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Leighton (Tre’llai) is a small village near Welshpool in Montgomeryshire. It is set around the Leighton Farm Estate which is the best example of a Victorian model farm in Wales.

Church Bells at Holy Trinity

Bell-ringers at Leighton were originally paid £6 per annum for announcing the imminence of services at Holy Trinity Church. John Naylor, who built the Hall, farms and church, paid the ringers for their services and when he died his family continued with these payments until 1950. That’s 95 years without a rise! There are six bells within the tower, manufactured by John Taylor of Loughborough, and each is inscribed:

  • Treble – God Bless The Queen
  • 2nd – God Bless The Church
  • 3rd – God Bless The State
  • 4th – God Bless The Rich
  • 5th -God Bless The Poor
  • Tenor – God Bless Us All
Leighton is fortunate that apart from a few war years, when bells were not to be rung except as a warning of an invasion, the village has always had an enthusiastic team of ringers to carry on this traditional call to worship. A list of ringers from 1855 to 1999 has 68 names on it and many surnames are repeated as fathers and sons (and more latterly, daughters!) followed each other into the belfry.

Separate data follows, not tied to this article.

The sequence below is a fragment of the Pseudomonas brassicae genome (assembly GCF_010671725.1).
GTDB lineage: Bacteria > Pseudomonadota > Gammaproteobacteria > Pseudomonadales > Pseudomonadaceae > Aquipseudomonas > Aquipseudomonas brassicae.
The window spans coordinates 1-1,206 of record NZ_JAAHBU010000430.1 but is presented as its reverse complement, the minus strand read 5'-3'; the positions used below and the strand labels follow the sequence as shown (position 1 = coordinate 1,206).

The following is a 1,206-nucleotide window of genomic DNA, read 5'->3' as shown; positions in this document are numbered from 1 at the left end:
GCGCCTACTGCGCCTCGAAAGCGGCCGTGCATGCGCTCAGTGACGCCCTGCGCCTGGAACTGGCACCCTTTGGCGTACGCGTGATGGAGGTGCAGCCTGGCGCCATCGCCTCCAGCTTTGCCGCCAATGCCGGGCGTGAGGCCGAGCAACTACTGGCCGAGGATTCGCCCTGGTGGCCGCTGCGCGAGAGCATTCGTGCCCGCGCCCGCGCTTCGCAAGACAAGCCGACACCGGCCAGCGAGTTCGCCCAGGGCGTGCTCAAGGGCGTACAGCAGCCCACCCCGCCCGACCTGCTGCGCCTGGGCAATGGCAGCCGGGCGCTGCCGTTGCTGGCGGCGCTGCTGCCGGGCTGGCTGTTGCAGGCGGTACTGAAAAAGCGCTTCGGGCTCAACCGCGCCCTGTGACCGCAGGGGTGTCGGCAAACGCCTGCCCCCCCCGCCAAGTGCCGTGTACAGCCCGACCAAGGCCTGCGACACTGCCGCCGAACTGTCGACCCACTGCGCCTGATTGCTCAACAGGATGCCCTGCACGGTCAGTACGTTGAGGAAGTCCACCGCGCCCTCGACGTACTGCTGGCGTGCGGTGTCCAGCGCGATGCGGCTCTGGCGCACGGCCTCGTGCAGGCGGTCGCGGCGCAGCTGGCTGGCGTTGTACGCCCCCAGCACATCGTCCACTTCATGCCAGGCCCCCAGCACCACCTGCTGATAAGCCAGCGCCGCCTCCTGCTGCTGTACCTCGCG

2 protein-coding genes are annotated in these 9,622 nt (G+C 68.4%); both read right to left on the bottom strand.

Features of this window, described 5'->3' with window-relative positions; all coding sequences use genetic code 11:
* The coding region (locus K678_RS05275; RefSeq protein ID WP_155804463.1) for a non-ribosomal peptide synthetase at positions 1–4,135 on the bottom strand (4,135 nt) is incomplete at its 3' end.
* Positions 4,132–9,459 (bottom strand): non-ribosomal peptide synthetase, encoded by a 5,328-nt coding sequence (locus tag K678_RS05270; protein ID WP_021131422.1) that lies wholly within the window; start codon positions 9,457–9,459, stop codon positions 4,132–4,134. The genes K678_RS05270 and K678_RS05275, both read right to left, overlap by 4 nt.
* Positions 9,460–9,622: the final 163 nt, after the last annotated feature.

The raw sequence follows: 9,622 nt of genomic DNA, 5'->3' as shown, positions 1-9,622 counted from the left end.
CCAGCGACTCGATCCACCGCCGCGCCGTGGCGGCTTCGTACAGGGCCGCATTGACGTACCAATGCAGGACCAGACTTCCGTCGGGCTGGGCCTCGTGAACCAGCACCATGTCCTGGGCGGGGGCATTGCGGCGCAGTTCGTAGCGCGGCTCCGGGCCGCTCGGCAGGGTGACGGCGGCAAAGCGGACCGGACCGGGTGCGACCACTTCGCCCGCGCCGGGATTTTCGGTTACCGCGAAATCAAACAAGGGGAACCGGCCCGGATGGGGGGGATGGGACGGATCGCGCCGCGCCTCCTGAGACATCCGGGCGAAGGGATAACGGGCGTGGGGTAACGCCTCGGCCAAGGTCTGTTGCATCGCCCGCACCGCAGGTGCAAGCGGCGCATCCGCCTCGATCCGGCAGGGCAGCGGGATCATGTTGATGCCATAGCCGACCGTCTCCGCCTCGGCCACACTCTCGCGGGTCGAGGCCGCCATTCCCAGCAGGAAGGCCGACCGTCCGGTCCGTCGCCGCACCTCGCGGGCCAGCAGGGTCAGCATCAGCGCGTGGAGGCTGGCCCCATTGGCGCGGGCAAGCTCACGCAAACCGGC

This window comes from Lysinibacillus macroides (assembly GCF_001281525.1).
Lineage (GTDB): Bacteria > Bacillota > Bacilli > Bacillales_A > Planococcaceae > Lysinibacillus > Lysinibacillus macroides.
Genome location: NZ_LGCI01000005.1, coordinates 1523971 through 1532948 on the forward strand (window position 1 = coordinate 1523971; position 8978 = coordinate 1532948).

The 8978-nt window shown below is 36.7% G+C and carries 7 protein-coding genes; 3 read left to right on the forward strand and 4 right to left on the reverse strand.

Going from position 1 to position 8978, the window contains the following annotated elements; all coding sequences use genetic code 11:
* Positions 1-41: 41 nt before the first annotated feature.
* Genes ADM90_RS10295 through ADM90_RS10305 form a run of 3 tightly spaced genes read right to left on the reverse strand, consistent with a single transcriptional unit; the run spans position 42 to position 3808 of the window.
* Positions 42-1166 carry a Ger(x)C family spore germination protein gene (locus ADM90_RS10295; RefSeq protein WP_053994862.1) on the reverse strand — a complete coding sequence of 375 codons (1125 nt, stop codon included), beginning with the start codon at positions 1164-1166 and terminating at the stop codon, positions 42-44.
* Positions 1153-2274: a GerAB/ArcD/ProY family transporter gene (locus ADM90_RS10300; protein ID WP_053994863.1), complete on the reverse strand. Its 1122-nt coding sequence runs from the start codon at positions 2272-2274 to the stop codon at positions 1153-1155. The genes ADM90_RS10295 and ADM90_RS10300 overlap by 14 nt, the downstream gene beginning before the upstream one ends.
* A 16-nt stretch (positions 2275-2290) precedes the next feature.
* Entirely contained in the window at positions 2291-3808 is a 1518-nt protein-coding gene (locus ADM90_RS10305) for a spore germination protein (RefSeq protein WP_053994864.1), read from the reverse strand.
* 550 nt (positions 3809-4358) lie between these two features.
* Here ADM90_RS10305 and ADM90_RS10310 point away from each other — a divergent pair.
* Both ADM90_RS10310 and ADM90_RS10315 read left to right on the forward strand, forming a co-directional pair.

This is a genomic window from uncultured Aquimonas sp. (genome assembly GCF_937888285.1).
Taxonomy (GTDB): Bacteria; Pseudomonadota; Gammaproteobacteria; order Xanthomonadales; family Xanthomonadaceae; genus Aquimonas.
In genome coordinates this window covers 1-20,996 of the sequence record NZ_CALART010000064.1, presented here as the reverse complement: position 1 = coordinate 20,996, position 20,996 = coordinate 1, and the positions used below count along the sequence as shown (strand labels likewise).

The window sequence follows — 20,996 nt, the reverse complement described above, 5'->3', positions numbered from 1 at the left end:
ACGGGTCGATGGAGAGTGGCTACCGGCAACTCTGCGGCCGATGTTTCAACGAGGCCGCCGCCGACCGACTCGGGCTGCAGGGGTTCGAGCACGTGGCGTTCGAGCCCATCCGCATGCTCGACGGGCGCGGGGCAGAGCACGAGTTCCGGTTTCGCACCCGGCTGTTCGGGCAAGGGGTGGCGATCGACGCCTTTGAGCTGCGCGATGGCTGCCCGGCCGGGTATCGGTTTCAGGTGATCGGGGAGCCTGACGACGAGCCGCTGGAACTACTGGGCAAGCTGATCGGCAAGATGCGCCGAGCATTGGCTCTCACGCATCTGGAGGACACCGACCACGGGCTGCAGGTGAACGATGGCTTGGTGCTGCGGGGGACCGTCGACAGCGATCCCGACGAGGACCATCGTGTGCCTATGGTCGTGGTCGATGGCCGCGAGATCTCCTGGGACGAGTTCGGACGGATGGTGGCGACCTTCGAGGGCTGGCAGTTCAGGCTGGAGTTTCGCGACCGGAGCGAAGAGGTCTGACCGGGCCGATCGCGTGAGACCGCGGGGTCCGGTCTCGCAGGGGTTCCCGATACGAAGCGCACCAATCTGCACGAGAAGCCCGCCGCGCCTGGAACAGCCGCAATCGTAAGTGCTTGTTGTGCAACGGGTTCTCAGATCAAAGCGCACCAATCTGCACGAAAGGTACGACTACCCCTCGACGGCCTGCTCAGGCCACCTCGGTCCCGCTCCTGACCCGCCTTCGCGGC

The bells and more especially their ropes, need to be maintained regularly and the bells were re-hung and re-dedicated in 1997 . The picture here is of number 3 bell in the raised position ie., ready to be rung. Dorothy L Sayers, in her novel “The Nine Tailors” states,
“From time to time complaints are made about the ringing of Church bells. It seems strange that a generation which tolerates the uproar of the internal combustion engine and the wailing of the jazz band, should be so sensitive to the one loved noise that is made to the “Glory of God”. Britain alone in the World has perfected the art of change ringing, and the true ringing of bells by rope and wheel will not lightly surrender her unique heritage.”
I am not aware of any complaints about Holy Trinity’s bells but it should be noted that in 1899 six shillings were spent on muffles for them!
Some villagers continue the tradition of entering the bell tower before midnight on 31st December to hear the sad, muffled bells ring out the old year and the un-muffled, joyful welcome to the new year. The event is rounded off with suitable nibbles and drinks before the ringers and their visitors make their way home.
In bygone days the ringers were often paid in beer and the cask would be up in the belfry. However, their frequent drunken state led some churches to remove the floor of the bell-tower so that ringers stand in the body of the church, where they can be seen. Leighton still has its floor and the ringers are hidden from view but no-one could possibly manoeuvre a beer barrel up the narrow, winding staircase to the belfry! Occasionally, the bells are heard when there are no services and this is often when visiting teams come to Leighton to ring. Groups have come from around the country to enjoy our bells. Long may it be so.

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